"Wherefore the rather, brethren, give diligence to make your calling and election sure: for if ye do these things, ye shall never fall: For so an entrance shall be ministered unto you abundantly into the everlasting kingdom of our Lord and Saviour Jesus Christ." 2Pet 1:10-11.
To fully understand, or appreciate the mystery of the Kingdom of God (which is only entered through much tribulation and personal cost) we must first differentiate it from eternal life which is a free gift of unearned grace- as true as that doctrine is, only to bring eternal life and the Kingdom of God back together when we understand this subtle difference, because in effect they're really one truth. It's this which underlines the fact that we will all be judged according to our heart, in light of the Sermon on the Mount. And this precludes us from judging our brother and sister on an ultimate basis, as entrance into life is a condition which is wholly a phenomenon of the heart, and not a mere fulfilling of outward requirements, nor conformity to man's ideas.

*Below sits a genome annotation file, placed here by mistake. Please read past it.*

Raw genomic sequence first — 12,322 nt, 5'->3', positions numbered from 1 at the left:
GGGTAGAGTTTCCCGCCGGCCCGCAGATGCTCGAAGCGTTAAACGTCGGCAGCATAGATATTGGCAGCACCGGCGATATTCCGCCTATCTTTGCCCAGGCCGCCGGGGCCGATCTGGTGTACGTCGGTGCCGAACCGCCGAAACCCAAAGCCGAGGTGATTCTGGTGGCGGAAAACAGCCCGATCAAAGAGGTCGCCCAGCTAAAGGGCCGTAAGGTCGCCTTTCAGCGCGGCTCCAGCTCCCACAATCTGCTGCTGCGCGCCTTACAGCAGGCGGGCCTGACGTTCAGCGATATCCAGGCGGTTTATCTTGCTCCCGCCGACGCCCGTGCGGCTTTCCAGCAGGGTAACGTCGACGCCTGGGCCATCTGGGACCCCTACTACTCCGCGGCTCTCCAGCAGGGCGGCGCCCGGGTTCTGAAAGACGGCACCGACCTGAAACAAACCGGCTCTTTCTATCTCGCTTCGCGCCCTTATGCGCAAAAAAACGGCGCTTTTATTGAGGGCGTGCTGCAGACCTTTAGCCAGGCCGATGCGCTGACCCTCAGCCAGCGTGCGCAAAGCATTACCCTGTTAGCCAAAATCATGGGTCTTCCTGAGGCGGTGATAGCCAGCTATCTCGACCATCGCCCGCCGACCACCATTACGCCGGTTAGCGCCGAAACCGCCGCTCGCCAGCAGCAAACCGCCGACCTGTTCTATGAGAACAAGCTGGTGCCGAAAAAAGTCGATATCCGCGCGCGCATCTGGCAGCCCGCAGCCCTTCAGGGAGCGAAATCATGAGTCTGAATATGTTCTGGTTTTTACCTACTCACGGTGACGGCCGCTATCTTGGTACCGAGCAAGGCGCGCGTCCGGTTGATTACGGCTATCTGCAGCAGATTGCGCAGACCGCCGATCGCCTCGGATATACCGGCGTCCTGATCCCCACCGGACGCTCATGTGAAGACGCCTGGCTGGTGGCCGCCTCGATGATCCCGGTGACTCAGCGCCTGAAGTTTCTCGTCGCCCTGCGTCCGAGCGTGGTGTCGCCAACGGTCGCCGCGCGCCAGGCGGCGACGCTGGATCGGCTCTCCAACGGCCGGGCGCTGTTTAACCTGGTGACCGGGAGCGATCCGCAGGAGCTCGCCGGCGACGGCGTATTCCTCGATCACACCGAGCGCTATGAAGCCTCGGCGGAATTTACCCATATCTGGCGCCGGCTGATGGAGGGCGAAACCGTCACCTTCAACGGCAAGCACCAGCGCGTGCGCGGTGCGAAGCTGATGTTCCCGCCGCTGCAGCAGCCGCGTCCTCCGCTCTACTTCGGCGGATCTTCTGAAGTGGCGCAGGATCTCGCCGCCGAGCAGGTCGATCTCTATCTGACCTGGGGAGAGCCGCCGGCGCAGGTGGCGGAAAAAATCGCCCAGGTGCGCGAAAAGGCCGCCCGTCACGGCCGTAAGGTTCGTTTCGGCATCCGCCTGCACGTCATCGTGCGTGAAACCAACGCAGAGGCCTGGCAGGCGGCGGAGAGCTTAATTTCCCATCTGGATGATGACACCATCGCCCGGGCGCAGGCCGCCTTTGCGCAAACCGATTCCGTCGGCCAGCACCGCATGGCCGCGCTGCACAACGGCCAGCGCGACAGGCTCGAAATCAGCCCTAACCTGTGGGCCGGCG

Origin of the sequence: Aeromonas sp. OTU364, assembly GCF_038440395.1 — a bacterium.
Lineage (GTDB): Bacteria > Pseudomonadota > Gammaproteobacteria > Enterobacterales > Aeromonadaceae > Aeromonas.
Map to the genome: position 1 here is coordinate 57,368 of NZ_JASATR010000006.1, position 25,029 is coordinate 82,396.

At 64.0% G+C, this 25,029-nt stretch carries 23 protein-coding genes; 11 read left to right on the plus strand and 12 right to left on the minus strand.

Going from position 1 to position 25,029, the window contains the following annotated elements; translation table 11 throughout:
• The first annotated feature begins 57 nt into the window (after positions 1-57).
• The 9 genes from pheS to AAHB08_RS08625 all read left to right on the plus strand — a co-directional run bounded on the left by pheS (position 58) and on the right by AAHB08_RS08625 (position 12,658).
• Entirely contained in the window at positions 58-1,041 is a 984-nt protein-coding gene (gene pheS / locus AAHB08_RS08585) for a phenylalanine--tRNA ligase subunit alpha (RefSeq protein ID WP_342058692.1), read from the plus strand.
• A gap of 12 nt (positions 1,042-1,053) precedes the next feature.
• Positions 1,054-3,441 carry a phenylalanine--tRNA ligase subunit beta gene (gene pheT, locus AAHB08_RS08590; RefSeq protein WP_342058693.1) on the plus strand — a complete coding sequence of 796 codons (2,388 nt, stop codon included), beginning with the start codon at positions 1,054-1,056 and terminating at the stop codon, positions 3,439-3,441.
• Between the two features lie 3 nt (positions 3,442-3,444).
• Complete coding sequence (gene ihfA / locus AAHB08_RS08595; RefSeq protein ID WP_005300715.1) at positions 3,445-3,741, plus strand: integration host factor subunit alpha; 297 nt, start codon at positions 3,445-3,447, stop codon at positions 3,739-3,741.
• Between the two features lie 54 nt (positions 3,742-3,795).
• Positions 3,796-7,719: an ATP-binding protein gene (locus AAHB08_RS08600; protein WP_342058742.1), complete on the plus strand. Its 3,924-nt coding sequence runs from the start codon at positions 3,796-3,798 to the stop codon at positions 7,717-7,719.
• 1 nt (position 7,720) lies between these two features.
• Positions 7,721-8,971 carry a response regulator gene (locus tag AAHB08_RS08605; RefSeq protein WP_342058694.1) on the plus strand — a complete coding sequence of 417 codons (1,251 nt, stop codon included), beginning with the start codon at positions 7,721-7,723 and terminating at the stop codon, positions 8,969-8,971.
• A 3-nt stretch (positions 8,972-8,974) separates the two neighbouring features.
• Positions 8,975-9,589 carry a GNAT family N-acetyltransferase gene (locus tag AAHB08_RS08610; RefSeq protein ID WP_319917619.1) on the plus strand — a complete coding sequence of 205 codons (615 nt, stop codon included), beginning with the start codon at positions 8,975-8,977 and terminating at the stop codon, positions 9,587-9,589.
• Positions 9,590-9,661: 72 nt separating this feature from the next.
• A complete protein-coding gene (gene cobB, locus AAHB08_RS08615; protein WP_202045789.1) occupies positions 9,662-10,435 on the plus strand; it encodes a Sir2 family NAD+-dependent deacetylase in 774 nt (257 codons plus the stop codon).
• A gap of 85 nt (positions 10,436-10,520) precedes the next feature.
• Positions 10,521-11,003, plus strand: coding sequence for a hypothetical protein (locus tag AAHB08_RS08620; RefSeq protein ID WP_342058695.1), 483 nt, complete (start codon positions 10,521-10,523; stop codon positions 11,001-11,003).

May all be blessed with Light.